Helicopter Companies Agree to Fly New Route Around Orient

Jeff Smith, vice president of the Eastern Region Helicopter Council, explains new noise abatement routes to the Wainscot Citizens Advisory Committee on Saturday, March 7. Peter Boody photo

The metro area helicopter companies that fly between New York and East Hampton Airport, prompting thousands of noise complaints from aggrieved homeowners across the East End, have agreed to fly newly modified voluntary noise abatement routes that East Hampton Town’s airport management published on the town website in late January.

The routes keep traffic from flying across the North Fork and also reduce flights over East Hampton village, Bridgehampton and Sagaponack.

Jeff Smith, vice president of the Eastern Region Helicopter Council, announced at the March 7 monthly meeting of the Wainscott Citizens Advisory Committee that his group’s membership had agreed to fly the routes, which have been changed this year in an effort to cut down on helicopter noise on the North Fork, in eastern Southampton Town and the village of East Hampton.

“What we’re trying to do is keep most of the flights over water,” Mr. Smith said in a follow-up phone interview.

In answer to questions from the CAC members, Mr. Smith confirmed an account in this newspaper last week that his membership had not yet agreed to fly the routes when the town published them and had done so only the last few days.

“Now I have a consensus that’s what they’re going to do,” he told the CAC. He added later that his membership has a good record complying with the routes each year.

For more than a decade, it has been routine for the airport management to develop and negotiate the strictly voluntary noise abatement routes in cooperation with the ERHC and then publicize them. The Town Board has never formally signed off on the routes because, under national airspace law, localities have no authority to create or impose them; nor does the FAA play any role in developing or endorsing them.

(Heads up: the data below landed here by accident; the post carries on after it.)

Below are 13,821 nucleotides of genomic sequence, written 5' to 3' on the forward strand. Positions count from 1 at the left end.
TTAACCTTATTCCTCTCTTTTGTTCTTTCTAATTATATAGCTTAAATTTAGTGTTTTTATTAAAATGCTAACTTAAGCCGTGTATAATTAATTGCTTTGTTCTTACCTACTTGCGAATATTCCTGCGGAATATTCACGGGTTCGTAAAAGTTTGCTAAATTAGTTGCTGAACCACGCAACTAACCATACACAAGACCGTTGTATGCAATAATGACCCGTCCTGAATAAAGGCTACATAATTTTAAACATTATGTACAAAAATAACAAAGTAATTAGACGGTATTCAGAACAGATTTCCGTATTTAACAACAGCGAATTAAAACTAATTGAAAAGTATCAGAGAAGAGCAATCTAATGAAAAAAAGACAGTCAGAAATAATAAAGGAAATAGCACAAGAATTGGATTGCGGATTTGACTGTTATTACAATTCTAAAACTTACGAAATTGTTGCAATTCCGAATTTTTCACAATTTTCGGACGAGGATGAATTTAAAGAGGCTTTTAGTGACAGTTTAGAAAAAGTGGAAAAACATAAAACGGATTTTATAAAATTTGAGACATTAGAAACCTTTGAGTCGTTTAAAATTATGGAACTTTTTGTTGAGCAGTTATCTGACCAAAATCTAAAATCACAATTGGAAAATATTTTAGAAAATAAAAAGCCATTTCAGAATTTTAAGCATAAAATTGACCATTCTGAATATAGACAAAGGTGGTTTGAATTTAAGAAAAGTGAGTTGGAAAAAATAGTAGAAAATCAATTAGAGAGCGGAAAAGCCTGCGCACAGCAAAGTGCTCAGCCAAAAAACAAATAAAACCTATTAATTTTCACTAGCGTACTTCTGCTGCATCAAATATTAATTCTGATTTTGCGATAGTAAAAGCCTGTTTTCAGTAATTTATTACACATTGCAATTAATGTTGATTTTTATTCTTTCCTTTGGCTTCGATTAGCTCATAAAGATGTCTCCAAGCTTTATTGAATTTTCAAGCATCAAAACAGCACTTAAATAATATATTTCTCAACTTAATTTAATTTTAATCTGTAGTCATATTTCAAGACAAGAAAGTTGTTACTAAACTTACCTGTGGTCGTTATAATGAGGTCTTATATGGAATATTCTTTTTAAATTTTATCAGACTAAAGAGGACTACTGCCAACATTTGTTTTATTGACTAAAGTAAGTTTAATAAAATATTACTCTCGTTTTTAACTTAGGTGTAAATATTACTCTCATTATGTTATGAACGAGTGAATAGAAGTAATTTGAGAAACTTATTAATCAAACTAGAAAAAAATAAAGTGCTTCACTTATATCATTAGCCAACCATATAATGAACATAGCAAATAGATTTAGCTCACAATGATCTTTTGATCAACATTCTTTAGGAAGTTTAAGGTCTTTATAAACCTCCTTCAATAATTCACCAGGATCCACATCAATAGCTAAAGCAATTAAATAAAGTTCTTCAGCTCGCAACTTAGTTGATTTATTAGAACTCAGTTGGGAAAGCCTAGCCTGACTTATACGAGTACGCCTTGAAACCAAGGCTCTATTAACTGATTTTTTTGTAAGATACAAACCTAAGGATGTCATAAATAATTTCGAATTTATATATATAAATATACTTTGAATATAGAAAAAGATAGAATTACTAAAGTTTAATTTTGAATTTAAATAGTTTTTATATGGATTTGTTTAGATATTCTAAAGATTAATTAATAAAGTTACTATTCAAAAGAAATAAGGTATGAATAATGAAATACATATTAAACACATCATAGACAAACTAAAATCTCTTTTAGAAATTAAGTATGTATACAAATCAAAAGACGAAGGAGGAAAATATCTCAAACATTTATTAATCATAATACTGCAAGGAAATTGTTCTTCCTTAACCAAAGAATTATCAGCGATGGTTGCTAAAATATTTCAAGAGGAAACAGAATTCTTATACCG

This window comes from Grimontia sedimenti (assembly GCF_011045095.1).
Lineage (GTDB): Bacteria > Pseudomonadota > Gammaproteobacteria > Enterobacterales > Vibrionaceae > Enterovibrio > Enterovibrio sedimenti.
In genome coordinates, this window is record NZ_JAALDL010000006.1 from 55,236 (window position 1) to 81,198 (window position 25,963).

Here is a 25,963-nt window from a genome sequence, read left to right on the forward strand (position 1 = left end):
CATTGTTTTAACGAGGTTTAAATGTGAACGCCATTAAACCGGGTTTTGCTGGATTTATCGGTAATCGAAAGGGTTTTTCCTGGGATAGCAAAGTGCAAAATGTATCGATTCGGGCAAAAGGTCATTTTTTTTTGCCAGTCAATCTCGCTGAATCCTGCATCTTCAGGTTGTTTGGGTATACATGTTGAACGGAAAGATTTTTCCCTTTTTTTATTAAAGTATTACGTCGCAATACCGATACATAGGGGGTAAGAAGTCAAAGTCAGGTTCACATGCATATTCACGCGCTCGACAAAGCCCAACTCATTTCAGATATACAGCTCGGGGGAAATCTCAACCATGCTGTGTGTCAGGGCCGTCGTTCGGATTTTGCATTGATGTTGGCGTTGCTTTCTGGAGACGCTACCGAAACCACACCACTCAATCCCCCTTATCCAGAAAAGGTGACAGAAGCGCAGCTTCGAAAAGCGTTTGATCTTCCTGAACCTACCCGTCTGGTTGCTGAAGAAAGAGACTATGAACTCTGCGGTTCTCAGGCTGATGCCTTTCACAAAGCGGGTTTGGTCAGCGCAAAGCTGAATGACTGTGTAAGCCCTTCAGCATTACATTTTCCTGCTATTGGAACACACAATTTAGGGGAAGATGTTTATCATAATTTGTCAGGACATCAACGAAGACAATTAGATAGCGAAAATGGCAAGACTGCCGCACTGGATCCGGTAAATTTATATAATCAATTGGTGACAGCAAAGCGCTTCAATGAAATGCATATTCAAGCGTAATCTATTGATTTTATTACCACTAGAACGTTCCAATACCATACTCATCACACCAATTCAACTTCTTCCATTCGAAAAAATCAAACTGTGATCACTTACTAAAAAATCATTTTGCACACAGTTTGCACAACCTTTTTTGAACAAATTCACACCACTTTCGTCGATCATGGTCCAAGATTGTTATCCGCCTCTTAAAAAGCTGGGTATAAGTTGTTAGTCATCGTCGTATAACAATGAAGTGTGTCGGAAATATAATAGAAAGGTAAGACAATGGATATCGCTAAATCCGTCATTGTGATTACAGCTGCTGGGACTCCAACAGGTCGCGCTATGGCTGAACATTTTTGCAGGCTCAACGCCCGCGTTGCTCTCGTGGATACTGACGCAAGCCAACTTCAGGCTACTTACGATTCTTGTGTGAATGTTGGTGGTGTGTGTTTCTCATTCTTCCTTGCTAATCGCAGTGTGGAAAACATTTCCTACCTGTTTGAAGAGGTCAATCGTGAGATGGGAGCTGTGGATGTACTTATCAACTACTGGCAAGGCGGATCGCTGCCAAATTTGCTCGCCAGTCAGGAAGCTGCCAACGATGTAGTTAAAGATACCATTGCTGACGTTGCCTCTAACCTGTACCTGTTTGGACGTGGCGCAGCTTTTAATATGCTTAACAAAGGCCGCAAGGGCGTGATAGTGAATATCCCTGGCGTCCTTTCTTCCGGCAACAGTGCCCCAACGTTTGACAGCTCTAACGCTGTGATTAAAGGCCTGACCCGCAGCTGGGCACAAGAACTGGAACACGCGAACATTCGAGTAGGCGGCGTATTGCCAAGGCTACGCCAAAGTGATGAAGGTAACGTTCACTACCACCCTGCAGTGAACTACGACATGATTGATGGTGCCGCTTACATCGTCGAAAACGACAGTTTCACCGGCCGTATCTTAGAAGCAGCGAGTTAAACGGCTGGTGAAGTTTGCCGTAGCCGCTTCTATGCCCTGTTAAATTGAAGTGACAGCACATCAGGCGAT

Although there were questions and concerns, none of the CAC members at the meeting Saturday objected to the route changes, the most dramatic of which is to make the Echo route over the Northwest area of East Hampton Town — formerly for departures only headed to the North Shore — what the airport management calls the “primary” pathway for all traffic headed both to and from New York via Long Island Sound.

Mr. Smith, however, told the CAC that his membership, concerned about traffic conflicts, would use the Echo route mostly for arrivals from the North Shore along Long Island Sound. That traffic will go around Orient Point before turning southeast toward the airport.

The old November route along the South Fork’s power lines — intended initially for arrivals only — will be mostly for departures but they will head to the south shore, transitioning to the ocean at Shinnecock Inlet, Mr. Smith said.

In addition to avoiding conflicts, the two routes will split the round-trip helicopter traffic 50-50, Mr. Smith said, so one area does not get all of it.

Among other changes, traffic headed to the airport from the west along the South Shore this year will turn north at Shinnecock Inlet — a new pathway this year — to join the old November arrival route, which runs from Robbins Island to the power lines along the South Fork in Southampton Town from North Sea to Long Pond south of Sag Harbor.

Those modifications eliminate South Shore arrival and departure legs that for years put inbound helicopters over East Hampton village from the shoreline; and both inbound and outbound traffic flying between the Atlantic and the airport over Bridgehampton and Sagaponack. Both have been noise complaint hotspots.

In response to a question at the CAC meeting, Mr. Smith called a comment “incorrect” that was made by a North Fork resident and quoted in last week’s story that the routes set no minimum distance from shore for traffic headed around the North Fork.

While single-engine helicopters will continue to fly at least a mile offshore, he said, the waypoints used for route guidance by larger twin-engine helicopters will put them five to seven miles offshore.